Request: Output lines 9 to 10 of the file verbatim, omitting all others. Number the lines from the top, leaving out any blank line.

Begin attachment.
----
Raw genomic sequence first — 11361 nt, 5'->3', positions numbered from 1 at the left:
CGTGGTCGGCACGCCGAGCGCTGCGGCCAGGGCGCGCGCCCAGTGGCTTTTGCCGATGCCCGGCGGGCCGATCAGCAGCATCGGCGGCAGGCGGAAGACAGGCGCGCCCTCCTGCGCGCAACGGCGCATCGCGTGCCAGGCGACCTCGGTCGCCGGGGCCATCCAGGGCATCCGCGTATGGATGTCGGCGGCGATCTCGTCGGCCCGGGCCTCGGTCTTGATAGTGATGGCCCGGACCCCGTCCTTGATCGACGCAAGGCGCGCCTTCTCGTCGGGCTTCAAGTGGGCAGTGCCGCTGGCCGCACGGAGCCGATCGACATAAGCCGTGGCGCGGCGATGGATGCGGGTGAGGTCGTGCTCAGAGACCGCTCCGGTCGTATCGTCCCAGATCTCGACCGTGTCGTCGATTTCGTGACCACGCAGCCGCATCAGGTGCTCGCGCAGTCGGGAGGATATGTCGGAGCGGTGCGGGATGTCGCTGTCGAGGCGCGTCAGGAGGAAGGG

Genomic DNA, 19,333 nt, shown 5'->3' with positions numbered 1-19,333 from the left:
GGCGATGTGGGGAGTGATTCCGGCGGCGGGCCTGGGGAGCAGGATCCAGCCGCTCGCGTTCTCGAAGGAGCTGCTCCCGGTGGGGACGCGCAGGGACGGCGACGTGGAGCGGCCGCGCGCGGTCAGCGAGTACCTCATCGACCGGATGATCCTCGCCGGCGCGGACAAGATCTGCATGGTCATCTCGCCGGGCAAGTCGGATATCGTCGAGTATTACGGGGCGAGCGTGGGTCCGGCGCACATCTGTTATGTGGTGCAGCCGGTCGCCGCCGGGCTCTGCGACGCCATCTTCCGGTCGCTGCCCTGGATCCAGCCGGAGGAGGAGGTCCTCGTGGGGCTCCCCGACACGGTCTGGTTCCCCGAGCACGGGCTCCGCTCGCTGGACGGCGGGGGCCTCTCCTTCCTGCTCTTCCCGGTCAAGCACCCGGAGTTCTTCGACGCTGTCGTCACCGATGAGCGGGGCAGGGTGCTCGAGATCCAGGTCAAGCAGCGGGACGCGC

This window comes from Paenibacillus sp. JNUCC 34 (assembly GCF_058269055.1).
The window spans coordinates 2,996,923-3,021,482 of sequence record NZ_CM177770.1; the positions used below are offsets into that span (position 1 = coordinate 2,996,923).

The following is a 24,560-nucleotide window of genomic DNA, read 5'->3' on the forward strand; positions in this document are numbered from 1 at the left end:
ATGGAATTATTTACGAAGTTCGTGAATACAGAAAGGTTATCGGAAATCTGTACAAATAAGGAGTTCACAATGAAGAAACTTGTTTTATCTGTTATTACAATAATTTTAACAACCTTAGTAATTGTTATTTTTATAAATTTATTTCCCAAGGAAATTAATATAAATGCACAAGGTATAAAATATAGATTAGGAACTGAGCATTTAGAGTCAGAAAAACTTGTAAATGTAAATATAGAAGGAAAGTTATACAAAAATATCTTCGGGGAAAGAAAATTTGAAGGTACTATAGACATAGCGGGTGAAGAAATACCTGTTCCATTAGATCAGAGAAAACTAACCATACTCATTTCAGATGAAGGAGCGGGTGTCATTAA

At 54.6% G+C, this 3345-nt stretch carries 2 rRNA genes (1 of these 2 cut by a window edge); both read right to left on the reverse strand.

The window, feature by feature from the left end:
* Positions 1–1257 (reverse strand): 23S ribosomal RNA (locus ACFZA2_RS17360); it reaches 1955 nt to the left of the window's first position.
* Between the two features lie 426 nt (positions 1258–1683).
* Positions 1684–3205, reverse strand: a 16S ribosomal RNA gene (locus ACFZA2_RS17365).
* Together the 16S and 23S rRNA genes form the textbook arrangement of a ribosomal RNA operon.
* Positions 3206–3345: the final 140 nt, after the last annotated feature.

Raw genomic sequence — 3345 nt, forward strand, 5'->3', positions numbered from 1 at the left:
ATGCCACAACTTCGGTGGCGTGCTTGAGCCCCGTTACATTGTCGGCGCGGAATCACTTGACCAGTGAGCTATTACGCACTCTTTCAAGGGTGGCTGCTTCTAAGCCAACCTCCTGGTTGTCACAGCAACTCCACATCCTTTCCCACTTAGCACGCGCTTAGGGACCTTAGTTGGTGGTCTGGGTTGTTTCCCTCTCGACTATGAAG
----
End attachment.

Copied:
At 54.6% G+C, this 3345-nt stretch carries 2 rRNA genes (1 of these 2 cut by a window edge); both read right to left on the reverse strand.

The window, feature by feature from the left end: